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Schools news round-up (including teddy bear’s picnic, Paris trip and more to mark Small Schools week)

Well done: Ashlyns School students during their pass-out parade at Hemel Hempstead Fire Station

Well done: Ashlyns School students during their pass-out parade at Hemel Hempstead Fire Station

The latest news from schools in your area.

Ashlyns students’ pass-out parade at fire station

Duke of Edinburgh award students from Berkhamsted’s Ashlyns School showed off their newly acquired skills to proud family members by performing a pass-out parade at Hemel Hempstead Fire Station.

During a 14-week course hosted by Red Watch fire crew at the Queensway base, the students had learned some of the many aspects of being a firefighter.

This included everything from pitching ladders and delivering water to wearing breathing apparatus and using road accident cutting equipment.

The students worked really hard throughout the course and it was fitting that the pass-out on Saturday was a great success.

Another group of students from Ashlyns will participate in D of E later in the year.

School children raise plenty of cash for charity

The children of Grove Road Primary School in Tring raised £835 on Friday 20th June for the children’s charity, the Pepper Foundation.

It was Pink and Purple day and all the children paid £1 each to come to school wearing the charity’s colours. They also held a cake sale – selling mostly pink and purple cakes – to raise further funds.

The children loved being involved in the fund-raiser and were delighted to meet Pepper Panda, the charity’s mascot, during the Pink and Purple charity day.

Locally-based Pepper was selected by the children as a charity they wanted to support.

School house captains Molly Vincent and Jack Haynes said: “We have chosen to support the Pepper Foundation because we believe that the job they do is incredibly difficult.

“The video we were shown in assembly touched all our hearts and moved us to tears.

“We had no idea that children of our age could be so ill. We hope that the money we have raised will help the Pepper nurses to continue their hard work.”

Pepper funds an innovative paediatric hospice at home nursing service which offers specialist palliative care and support to children with a life-threatening or life-limiting illness.

The nurses work with families living in Hertfordshire and Buckinghamshire to provide individualised care and support for each child in their own home.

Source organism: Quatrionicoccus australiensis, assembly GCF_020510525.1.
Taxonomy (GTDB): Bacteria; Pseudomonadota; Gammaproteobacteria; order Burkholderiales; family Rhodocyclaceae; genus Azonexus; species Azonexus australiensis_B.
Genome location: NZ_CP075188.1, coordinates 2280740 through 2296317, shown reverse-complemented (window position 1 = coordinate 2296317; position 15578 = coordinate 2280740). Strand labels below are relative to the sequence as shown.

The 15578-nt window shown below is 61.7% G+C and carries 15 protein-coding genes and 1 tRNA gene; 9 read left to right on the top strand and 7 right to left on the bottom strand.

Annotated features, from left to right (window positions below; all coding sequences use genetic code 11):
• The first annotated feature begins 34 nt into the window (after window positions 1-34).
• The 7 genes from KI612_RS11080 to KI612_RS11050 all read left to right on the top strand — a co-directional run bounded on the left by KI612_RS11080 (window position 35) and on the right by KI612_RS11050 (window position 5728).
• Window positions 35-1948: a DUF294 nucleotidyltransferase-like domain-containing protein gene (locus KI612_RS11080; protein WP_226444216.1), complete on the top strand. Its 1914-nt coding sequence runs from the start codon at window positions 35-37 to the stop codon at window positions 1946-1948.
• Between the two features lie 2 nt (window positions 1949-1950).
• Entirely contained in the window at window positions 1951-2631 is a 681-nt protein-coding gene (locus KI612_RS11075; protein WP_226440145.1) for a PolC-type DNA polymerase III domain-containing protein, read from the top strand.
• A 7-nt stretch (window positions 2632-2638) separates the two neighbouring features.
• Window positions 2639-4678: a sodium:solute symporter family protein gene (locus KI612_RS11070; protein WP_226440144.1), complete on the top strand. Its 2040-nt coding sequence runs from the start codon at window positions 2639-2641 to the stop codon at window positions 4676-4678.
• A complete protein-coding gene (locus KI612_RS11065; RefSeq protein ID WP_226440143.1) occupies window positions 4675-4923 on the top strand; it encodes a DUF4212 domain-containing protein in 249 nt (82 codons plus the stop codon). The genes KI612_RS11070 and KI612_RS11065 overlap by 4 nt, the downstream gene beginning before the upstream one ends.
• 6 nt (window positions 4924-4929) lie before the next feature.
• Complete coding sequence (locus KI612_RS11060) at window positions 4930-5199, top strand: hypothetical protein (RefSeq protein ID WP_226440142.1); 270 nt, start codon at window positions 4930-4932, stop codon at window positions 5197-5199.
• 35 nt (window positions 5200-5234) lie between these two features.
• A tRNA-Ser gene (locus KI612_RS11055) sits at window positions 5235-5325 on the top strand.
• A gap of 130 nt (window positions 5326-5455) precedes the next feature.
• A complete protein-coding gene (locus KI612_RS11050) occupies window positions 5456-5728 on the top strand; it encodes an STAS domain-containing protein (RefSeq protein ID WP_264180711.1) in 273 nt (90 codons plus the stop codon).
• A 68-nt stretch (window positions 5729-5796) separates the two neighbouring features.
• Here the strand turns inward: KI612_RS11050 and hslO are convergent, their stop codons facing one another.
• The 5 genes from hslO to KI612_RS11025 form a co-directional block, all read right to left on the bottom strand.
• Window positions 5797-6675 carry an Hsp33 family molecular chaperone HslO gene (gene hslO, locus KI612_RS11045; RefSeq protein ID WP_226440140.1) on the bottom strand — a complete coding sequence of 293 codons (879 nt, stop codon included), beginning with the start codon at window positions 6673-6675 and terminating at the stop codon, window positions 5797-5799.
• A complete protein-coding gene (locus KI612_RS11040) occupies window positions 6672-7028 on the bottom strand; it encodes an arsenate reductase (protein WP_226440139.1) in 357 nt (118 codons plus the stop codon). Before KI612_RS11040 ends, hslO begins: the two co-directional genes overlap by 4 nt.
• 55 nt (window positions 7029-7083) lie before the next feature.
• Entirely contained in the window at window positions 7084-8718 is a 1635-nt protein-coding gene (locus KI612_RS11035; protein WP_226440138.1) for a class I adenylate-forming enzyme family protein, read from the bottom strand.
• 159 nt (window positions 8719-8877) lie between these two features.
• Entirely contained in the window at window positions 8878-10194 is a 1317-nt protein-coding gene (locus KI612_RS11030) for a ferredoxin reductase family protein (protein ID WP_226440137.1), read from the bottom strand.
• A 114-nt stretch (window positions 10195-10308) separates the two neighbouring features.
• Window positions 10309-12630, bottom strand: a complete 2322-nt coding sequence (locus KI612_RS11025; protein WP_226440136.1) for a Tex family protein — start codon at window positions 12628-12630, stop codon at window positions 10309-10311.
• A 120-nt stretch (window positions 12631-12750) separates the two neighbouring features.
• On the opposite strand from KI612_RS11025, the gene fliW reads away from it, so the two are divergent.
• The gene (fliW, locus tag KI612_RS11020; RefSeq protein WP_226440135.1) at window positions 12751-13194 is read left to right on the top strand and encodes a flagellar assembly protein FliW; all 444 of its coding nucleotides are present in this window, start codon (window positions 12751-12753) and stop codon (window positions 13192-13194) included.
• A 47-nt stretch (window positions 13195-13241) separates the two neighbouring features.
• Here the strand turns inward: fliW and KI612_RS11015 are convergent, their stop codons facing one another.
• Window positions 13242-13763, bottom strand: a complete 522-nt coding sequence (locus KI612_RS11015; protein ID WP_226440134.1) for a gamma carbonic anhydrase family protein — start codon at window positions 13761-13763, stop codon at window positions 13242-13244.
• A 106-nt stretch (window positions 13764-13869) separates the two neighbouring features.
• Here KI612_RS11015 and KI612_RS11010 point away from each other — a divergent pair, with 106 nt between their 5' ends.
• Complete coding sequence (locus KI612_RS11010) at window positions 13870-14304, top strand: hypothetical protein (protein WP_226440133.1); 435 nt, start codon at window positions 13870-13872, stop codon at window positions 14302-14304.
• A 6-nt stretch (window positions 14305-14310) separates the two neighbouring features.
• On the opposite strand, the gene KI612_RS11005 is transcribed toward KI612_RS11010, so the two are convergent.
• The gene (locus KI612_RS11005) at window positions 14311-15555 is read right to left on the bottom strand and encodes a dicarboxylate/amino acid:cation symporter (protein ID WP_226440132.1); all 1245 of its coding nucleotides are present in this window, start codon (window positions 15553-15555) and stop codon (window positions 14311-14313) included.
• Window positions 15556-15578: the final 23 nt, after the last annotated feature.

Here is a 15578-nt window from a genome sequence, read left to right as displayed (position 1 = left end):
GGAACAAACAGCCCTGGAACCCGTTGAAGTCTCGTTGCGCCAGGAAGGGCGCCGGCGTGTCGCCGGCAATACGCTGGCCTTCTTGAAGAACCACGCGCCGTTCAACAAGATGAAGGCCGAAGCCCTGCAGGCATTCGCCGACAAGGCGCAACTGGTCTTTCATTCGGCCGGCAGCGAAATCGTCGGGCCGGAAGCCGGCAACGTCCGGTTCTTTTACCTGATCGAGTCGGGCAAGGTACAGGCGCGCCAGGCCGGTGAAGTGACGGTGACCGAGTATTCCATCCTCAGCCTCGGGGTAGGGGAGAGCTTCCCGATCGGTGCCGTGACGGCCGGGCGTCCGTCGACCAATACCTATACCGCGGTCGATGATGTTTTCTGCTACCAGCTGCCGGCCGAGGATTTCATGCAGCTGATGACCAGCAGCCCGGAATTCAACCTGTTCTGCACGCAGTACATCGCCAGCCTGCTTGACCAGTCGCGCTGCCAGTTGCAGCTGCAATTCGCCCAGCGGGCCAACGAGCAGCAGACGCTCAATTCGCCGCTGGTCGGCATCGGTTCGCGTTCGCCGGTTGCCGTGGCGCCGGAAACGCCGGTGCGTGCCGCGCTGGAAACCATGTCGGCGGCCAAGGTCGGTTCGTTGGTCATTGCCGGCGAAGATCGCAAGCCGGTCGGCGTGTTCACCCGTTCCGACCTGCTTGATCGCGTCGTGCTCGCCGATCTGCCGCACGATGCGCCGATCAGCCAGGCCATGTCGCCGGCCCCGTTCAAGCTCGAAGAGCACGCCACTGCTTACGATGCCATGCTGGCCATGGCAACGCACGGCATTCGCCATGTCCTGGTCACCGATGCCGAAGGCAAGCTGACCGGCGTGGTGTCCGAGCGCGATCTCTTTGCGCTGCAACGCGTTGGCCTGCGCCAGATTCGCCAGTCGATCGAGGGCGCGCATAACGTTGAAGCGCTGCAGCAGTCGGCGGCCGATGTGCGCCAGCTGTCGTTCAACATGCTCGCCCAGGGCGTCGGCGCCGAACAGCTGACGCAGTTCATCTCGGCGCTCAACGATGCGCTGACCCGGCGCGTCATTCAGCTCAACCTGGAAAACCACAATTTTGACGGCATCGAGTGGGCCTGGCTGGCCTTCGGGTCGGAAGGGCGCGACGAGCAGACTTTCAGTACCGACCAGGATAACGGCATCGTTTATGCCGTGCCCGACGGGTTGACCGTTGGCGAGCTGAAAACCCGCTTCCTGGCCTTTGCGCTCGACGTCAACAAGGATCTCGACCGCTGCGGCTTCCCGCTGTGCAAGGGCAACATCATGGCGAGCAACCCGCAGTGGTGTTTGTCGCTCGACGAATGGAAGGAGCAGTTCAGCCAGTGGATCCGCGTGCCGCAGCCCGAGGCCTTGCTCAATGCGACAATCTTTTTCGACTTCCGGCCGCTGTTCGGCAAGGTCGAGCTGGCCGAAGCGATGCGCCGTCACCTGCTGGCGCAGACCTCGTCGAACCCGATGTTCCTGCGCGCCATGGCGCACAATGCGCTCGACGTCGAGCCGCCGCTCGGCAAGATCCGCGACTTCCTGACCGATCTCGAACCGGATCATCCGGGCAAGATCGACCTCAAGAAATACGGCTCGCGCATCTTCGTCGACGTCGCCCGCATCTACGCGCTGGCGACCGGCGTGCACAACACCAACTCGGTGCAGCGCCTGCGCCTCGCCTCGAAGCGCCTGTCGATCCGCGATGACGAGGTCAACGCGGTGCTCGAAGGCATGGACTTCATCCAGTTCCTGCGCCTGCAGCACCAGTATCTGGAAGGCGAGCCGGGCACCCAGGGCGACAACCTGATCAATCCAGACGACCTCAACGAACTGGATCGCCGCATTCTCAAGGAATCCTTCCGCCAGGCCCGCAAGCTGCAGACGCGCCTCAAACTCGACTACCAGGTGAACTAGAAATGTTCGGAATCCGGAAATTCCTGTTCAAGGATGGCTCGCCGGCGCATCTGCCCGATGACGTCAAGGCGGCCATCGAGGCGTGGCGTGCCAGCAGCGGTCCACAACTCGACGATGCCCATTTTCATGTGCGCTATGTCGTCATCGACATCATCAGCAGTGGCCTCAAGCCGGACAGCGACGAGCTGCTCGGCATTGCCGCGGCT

All the money raised by Grove Road children will help support the nurses that carry out this wonderful work.

Teddy bear’s picnic, Paris trip and other fun to mark Small Schools Week

Great Gaddesden Primary School pupils celebrated their unique size and character last week, by taking part in Small Schools Week.

The week is held by the National Association of Small Schools to celebrate all that is fantastic about learning in an environment of smaller pupil numbers.

The school - which opened in 1857 - has expanded over the years, but still currently has less than 100 pupils on roll and so is officially described as a ‘small school’.

With reports of ever increasing class sizes, and a lack of school allocation spaces, small schools are becoming a rarity.

Only 13.2 per cent of British Primary Schools are classed as ‘small’, catering for just 3.2 percent of the primary pupil population.

With all the charm of a rural village school, Great Gaddesden Primary School, which caters for pupils aged three to 11, attracts children from Hemel Hempstead, Berkhamsted, and other surrounding villages.

The school has maintained its character as a ‘small’ school over the years and so pupils and staff celebrated Small Schools Week by going off-timetable and taking part in curriculum enrichment activities.

Headteacher Nikki Worsley, who organised the week in conjunction with staff, said: “Small schools are unique in that they offer smaller class sizes, and focus on the progress of each individual pupil, as highlighted in our last Ofsted report.

“Since our last Ofsted Inspection, progress data shows that all year groups are making at least good progress in core subjects like maths and literacy, which just shows what an impact attending a small school can make.

“We have been delighted to be able to celebrate Small Schools Week by enabling pupils to get outside of the classroom and enjoy activities in the unique location of the school, the community of Great Gaddesden and further afield.

“We hope to make this an annual event to celebrate all that is brilliant about attending a small school.”

Older children began the week with a day trip to Paris, and have enjoyed experiences such as rock climbing, caving, kayaking, science workshops and an opportunity to visit the nearby Gaddesden Estate for the day.

The whole school also enjoyed a trip to Whipsnade during the course of the week.

Infant children enjoyed circus skills workshops, museum trips, cookery classes and outdoor ‘forest school’ activities such as nature discovery and den building.

The school regularly links up with other nearby small schools for both curriculum-based and extra-curricular learning.

On Friday, children from the Early Years class celebrated the culmination of Small Schools Week with a teddy bear’s picnic, inviting children in Early Years from other local ‘small schools’ to join them.

Small Schools Week ran from Monday to Friday. Each class recorded their activities through their class blogs which are accessible through the school website.

 

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